Is she worse more often for any specific person? At night? In the mornings? Believe what she says, as it's the truth for how she feels at that moment. That doesn't mean "Amy" is the source of all her problems necessarily, maybe "Amy" said something mean at one point and now late at night it seems like a huge issue. But at the precise moment you DD goes off about "Amy", her feelings probably are that "Amy" is really mean and nasty, even if after a good nights sleep they are best friends again.

At 8 you are not very good at thinking about your thinking. Or thinking about what you feel.

My DC often kicked off at bedtime, often in tears over little things that had happened during the day. It's just as you get tired the social mask slips. Children (and teachers and parents) are all tired at present, this is a long term.

Goldmandra Wed 03-Dec-14 23:58:11

Did you look into Asperger's?

oozmakappa Thu 04-Dec-14 23:24:03

Thanks. I'm not ruling anything out at the moment and will keep researching over the weekend before we see GP.

YouAreMyRain Mon 08-Dec-14 08:02:28

My DD starting making threats like this when she was 6. I spoke to the GP over the phone who referred her to Camhs without a consultation with her. At the time I thought a consultation would have been very stressful for her.

What is your gut feeling about this? Has she shown other signs of being very unhappy or wanting to self harm? My DD started with "hating herself" for various reasons before making suicide threats so there was some escalation or progression there.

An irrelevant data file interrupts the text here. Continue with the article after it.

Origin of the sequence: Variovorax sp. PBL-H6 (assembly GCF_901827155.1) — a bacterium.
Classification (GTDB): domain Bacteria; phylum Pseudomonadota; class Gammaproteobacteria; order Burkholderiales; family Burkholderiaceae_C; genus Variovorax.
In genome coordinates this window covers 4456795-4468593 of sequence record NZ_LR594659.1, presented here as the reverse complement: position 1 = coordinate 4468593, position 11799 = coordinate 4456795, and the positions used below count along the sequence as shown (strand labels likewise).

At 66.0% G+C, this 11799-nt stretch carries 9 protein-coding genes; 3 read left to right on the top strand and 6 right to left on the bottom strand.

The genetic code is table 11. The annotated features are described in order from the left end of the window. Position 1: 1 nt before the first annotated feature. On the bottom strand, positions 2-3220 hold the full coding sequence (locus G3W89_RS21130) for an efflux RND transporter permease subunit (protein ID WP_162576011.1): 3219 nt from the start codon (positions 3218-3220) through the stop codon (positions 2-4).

She may be doing it for attention so try not to react too much, otherwise you could be unwittingly rewarding her with attention for making threats. With my DD I very calmly say something like "I would be very sad and miss you if you did that" so I reassure her without going OTT.

Something I have found useful is to distract my DD to disperse the energy of her rages. I try to be unpredictable but loving. She gets consumed by her rages and sometimes doesn't know how to end them. Sometimes I will do things like just pick her up and wrestle with her in a cuddling, tickling loving way. It gives her a way out and changes the dynamic and stops me from feeding the rage by engaging with it.

Your distress will add to her distress. She needs to know that, as the adult, you can handle these big feelings for her.even if you fall apart later, try to be calm and playful and loving during the rage.

Sometimes I match her rage and contradict what's he says with love eg if she screams "I hate you" I scream "I love you" at her etc.

It's tough, it's a case of trial and error. Prepare yourself for a long wait for anything from Camhs though. It took my DD two years to get psychotherapy, and that was after a suicide attempt.

This is not your fault. Your own MH issues have just equipped you with a great understanding that you can use to your daughters advantage to help her through this.

You are a great mumthanksthanks